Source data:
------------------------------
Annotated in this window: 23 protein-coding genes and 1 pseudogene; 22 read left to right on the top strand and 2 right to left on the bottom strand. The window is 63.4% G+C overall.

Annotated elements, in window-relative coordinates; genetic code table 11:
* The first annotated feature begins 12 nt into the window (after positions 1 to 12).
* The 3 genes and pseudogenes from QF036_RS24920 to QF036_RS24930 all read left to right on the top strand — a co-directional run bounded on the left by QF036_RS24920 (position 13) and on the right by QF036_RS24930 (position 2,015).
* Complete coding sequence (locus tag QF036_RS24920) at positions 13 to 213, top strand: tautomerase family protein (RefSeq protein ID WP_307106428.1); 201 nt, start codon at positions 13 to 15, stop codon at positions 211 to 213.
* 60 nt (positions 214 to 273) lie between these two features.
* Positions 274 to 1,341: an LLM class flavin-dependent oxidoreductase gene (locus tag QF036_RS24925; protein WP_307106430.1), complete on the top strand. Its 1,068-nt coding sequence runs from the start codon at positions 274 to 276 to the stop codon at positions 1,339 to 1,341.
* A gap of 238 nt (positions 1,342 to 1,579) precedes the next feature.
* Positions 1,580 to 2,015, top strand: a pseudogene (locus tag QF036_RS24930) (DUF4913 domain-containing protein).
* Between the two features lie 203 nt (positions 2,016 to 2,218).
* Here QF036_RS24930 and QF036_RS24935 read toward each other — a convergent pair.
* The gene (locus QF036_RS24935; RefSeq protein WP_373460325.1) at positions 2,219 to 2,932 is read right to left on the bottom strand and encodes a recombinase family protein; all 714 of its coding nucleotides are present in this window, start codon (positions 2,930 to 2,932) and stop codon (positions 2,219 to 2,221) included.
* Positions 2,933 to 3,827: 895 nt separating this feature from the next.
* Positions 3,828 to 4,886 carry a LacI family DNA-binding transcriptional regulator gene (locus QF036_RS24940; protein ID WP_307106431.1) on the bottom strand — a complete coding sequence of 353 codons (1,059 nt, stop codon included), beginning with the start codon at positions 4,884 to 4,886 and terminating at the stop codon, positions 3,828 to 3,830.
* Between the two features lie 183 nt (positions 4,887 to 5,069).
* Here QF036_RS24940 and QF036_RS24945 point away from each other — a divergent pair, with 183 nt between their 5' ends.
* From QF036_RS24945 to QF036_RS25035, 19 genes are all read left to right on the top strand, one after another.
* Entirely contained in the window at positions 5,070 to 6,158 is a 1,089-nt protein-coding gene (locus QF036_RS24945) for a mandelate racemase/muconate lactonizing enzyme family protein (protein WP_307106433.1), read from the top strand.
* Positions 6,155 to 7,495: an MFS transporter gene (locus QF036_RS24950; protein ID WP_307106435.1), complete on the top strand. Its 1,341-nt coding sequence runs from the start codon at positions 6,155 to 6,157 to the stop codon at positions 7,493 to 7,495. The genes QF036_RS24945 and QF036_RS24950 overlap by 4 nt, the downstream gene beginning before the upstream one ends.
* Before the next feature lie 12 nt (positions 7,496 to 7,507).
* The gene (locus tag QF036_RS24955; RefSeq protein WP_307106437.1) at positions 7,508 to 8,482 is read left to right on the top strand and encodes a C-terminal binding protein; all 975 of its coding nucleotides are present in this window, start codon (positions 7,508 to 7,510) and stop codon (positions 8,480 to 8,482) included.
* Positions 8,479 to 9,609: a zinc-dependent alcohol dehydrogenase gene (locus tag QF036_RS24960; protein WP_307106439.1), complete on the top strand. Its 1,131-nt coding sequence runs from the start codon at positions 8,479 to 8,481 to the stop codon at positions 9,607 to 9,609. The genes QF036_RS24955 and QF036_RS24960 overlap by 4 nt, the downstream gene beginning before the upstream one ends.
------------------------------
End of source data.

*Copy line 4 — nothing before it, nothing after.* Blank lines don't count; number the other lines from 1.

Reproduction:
* The 3 genes and pseudogenes from QF036_RS24920 to QF036_RS24930 all read left to right on the top strand — a co-directional run bounded on the left by QF036_RS24920 (position 13) and on the right by QF036_RS24930 (position 2,015).